Home THOMAS F. SULLIVAN vs. PRESIDENT AND FELLOWS OF HARVARD COLLEGE.

348 Mass. 800

April 2, 1965

This is an appeal from a decree of the Probate Court allowing an instrument dated October 19, 1961, as the will of Mary A. Shea, late of Cambridge. After a full hearing the trial judge filed a report of the material facts in compliance with the contestant's request. The evidence is reported. The contestant argues (1) that the material findings made by the judge were clearly erroneous; (2) that the proponent failed to sustain the burden of proof that the testatrix possessed testamentary capacity on October 19, 1961; (3) that the judge utilized an erroneous standard of burden of proof; and (4) that the October 19, 1961, instrument was the result of undue influence. We think no useful purpose would be served by a recitation of the pertinent portions of the rather voluminous testimony or by summarizing the judge's report of material facts. From a careful review of the entire record we are satisfied that there was no error. The controlling legal principles have been stated in a number of decisions of this court and need not here be repeated. Neill v. Brackett, 234 Mass. 367 . Liberty Mut. Ins. Co. v. A. C. Martinelli-Rogers Plastic Corp. 344 Mass. 498 , 501-502. Petition for Revocation of a Decree for Adoption of a Minor, 345 Mass. 663 , 669. O'Brien v. Wellesley College, 346 Mass. 162 .

Decree affirmed.

Home LEWIS J. COMEAU vs. BROWN-WALES COMPANY.

348 Mass. 800

April 2, 1965

The plaintiff, a builder and a contractor, went to the premises of the defendant which sold steel products for the purpose of taking delivery of a steel grille. He was directed to a loading platform upon which rested various shipments of steel products including angle irons. There he became engaged in assisting an employee of the defendant in dragging the grille toward his truck. While walking backward "he looked over his shoulder to make sure he had a place to walk" at which time the cuff of his trouser leg caught on an angle iron causing him to fall and sustain injury. The plaintiff is here on exceptions to the allowance of the defendant's motion for a directed verdict and to the entry of such verdict. There was no error. Injury occurred to the plaintiff, a business invitee, in a storage area where the plaintiff was bound to expect such conditions and risks as would normally exist in an area employed for the storage of steel and steel products. The defendant was not obliged to store its steel in any different manner. There was no duty to warn the plaintiff of what was self-evident as he made his way back to his truck. No duty of care to the plaintiff was violated by the defendant. Forgione v. Frankini Constr. Co. 308 Mass. 29 , 31-32. Starr v. Chafitz, 317 Mass. 227 , 229.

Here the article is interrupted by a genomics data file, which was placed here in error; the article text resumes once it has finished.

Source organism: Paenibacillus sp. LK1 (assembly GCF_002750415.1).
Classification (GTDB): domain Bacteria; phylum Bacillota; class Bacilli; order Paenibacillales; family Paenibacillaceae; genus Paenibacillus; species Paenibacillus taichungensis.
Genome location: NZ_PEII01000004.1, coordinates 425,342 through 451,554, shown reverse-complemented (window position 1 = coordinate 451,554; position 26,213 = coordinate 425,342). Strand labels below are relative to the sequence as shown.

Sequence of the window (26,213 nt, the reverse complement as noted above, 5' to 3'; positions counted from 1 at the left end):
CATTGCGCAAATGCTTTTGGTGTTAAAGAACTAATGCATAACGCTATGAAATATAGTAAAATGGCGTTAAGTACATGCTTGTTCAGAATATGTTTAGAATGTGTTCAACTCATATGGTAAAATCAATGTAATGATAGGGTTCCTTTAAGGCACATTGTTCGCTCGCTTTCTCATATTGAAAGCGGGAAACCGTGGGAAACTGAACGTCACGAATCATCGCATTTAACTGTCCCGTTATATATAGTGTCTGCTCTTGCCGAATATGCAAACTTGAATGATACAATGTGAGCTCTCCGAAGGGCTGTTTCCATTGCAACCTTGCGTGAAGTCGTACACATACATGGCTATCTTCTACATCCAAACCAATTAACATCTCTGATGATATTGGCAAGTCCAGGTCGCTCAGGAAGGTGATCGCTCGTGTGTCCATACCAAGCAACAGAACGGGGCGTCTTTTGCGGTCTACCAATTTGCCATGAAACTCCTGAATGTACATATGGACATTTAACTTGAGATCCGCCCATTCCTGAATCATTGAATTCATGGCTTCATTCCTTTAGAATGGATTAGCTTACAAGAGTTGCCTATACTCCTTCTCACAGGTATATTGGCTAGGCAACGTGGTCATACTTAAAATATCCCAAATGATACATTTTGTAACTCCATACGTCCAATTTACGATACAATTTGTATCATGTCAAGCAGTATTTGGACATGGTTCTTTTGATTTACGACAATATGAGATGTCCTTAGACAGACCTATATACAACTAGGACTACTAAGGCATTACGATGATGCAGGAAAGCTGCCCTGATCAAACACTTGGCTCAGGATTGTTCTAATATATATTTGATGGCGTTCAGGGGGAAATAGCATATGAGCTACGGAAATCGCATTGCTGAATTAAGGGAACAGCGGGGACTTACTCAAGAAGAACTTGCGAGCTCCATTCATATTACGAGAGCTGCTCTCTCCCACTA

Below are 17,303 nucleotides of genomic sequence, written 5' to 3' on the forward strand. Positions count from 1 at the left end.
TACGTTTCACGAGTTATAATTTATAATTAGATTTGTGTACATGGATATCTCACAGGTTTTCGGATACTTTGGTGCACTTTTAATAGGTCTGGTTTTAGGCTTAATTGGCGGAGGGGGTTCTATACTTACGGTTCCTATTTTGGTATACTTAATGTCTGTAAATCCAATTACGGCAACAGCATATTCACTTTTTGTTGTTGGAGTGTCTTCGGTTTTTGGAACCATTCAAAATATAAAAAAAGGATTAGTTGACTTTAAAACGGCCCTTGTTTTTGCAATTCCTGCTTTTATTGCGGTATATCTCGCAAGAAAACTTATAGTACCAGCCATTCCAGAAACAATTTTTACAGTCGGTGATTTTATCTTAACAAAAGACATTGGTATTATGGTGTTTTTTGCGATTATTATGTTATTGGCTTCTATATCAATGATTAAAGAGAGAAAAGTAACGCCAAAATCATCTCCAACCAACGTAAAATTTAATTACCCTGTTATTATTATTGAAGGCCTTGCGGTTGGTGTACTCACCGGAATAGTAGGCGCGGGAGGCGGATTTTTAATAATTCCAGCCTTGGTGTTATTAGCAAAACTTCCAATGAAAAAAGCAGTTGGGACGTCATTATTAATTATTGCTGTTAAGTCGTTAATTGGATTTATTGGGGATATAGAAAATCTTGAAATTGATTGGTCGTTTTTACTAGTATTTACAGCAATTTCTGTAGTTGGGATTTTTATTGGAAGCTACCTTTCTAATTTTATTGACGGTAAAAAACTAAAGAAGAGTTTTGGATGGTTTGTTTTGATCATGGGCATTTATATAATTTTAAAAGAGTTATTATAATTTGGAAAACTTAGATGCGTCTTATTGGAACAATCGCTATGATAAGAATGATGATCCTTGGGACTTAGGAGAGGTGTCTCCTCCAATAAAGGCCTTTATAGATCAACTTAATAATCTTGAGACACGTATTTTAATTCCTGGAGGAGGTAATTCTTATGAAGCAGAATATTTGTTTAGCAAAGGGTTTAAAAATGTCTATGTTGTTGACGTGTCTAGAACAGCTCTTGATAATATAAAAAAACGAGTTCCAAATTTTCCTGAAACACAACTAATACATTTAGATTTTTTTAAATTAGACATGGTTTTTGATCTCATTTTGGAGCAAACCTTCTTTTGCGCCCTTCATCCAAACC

Exceptions overruled.

Home LILLIAN K. NEWBURGH vs. STERLING LEATHER CO., INC. & others.

348 Mass. 800

April 5, 1965

One half the shares of the corporate defendant (Sterling) were owned by another defendant Bernstein, its president and treasurer. The other half of the shares were held for Mrs. Newburgh. Her husband, active in Sterling's business, had access to its books. Sterling employed a bookkeeper and a certified public accountant. Sterling was liquidated in 1943, under the direction of Mr. Emanuel Kurland, its clerk, pursuant to a dissolution agreement of November

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3, 1942, and to its accountant's computations. Its books and records were left with the Newburghs. In 1954 and 1955, the Newburghs discovered checks of Sterling, payable to Bernstein and signed by him while Sterling was operating. Sterling was revived. By final decree this bill for an accounting was dismissed after confirmation of a master's report. The master concluded that the checks "were drawn in the usual course of . . . [Sterling's] business" and that Bernstein "did not violate any fiduciary obligations." He found, among other things, that Bernstein had financed Sterling, which "had no financial standing," by borrowing money himself, lending it to Sterling, and obtaining repayment by Sterling's checks payable to him, and that, "with the extent of . . . [such] financing . . . it is understandable that substantial checks would be drawn" to Bernstein's order which he cannot now identify. From the master's summary of evidence it could be found that, although Sterling's records had been left with the Newburghs and Bernstein could not obtain bank records, he had explained the great bulk of the questioned checks, and failed, because of "time lapse and absence of records," to identify only three checks (for an aggregate of $9,421.97 out of a much larger amount) drawn in 1940 and 1942. The findings suggest that the Newburghs' delay in investigating matters, open to their check, prejudiced Bernstein's ability to account. See Garfield v. Garfield, 327 Mass. 529 , 534; Whitaker v. Boston & Maine R.R. 343 Mass. 684 , 685. In the circumstances, it would be "impracticable and inequitable" (see Samia v Central Oil Co. of Worcester, 339 Mass. 101 , 126-127) at this late date to require a more detailed accounting, where the record does not affirmatively indicate that Bernstein misapplied Sterling's funds.

Final decree affirmed.